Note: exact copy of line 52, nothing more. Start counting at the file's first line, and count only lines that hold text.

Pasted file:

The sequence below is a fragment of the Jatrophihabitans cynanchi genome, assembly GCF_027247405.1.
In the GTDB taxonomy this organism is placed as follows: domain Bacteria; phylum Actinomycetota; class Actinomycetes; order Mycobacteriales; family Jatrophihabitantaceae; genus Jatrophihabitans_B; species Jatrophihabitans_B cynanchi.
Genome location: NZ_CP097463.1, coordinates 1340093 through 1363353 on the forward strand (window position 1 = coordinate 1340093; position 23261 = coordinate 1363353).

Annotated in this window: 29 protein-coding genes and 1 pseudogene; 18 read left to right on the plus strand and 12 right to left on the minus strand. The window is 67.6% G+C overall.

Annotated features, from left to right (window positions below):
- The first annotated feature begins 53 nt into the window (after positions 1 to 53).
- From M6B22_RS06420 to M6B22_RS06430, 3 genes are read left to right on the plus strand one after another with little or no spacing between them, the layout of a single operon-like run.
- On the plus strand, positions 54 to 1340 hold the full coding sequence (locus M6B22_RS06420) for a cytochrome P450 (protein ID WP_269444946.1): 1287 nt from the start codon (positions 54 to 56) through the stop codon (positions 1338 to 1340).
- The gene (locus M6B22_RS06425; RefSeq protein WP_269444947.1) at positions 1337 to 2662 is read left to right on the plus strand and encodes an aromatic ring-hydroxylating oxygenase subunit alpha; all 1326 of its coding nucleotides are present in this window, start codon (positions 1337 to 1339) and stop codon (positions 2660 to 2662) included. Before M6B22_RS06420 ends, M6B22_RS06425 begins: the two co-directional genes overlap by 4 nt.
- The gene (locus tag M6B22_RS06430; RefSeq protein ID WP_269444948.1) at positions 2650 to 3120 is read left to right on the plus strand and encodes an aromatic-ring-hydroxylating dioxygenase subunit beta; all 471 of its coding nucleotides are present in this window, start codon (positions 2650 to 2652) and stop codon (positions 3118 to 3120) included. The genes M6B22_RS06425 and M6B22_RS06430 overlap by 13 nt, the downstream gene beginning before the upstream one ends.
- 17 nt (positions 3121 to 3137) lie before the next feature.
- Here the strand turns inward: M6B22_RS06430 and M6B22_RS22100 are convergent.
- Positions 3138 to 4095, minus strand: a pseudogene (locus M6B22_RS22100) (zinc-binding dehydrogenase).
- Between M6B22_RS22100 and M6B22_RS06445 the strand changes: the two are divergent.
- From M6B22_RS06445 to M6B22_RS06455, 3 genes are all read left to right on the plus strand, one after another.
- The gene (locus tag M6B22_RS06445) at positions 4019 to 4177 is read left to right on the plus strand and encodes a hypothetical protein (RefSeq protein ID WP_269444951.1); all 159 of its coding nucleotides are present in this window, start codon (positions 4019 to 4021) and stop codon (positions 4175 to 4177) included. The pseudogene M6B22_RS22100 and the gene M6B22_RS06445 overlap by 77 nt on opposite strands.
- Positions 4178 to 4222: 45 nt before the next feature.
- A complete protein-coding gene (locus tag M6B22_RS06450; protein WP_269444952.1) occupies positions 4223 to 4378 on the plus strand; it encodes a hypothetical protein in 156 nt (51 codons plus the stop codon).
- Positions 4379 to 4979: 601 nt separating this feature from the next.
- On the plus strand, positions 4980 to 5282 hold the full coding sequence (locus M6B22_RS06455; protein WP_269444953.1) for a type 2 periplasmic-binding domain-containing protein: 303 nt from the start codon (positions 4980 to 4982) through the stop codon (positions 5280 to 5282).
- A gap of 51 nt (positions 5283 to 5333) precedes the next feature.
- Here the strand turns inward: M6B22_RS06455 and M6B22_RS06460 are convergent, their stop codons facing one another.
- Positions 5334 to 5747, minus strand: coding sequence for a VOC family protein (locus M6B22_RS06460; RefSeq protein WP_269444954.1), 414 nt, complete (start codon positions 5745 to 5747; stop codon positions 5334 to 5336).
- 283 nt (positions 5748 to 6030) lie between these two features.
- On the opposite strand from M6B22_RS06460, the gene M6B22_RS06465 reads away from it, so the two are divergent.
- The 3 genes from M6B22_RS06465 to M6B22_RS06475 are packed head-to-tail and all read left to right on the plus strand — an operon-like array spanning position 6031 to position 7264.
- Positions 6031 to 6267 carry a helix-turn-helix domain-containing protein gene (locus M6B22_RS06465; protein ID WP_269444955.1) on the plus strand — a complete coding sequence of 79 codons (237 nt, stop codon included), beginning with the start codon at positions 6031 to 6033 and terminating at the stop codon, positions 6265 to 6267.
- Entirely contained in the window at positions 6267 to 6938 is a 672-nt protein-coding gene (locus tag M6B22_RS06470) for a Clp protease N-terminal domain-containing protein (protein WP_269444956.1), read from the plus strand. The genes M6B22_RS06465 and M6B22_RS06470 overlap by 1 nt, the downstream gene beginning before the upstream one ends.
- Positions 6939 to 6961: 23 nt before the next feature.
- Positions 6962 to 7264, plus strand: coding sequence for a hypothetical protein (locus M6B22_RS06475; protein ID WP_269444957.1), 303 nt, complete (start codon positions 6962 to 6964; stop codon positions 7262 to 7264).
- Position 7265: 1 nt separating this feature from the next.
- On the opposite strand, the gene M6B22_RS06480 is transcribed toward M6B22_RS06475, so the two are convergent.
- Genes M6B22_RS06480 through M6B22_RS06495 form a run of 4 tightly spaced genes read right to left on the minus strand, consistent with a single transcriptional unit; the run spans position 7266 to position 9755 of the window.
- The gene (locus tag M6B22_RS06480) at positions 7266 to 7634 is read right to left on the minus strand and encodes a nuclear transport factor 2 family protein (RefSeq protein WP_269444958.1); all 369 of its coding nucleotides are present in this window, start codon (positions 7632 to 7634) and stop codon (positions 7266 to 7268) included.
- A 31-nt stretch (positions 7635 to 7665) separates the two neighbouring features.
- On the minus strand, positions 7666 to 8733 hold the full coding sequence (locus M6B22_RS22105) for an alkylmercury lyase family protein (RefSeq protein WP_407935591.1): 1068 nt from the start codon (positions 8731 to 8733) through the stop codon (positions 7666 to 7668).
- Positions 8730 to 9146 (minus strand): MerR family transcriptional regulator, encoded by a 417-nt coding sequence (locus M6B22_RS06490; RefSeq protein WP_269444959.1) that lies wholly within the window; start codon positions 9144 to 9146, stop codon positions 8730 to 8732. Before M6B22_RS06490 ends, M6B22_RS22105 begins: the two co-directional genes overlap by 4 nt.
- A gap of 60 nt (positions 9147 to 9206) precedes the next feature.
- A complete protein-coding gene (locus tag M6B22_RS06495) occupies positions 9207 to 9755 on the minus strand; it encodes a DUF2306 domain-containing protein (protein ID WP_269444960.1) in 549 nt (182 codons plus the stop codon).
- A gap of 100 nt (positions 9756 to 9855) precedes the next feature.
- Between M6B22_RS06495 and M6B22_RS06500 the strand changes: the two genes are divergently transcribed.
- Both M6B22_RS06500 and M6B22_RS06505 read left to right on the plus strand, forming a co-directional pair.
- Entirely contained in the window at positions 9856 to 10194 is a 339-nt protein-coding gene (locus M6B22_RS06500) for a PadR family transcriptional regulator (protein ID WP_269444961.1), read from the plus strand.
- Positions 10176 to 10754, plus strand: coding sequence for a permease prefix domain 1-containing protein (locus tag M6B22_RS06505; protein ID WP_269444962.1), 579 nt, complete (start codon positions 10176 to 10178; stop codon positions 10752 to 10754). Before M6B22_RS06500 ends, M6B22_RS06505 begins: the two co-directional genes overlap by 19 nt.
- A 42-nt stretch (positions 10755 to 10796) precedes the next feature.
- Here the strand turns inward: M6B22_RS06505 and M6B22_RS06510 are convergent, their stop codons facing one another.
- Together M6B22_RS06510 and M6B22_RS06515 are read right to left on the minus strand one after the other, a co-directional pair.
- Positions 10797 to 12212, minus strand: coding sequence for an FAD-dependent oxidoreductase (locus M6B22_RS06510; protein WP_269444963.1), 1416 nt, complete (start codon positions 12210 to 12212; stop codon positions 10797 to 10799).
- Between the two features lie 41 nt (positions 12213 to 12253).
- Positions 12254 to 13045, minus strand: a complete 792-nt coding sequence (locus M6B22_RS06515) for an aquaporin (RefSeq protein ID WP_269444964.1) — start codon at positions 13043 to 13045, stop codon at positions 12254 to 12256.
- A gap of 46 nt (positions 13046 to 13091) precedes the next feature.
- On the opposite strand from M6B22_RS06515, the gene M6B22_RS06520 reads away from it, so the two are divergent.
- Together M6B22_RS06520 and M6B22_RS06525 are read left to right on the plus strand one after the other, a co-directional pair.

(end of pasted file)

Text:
- On the opposite strand from M6B22_RS06515, the gene M6B22_RS06520 reads away from it, so the two are divergent.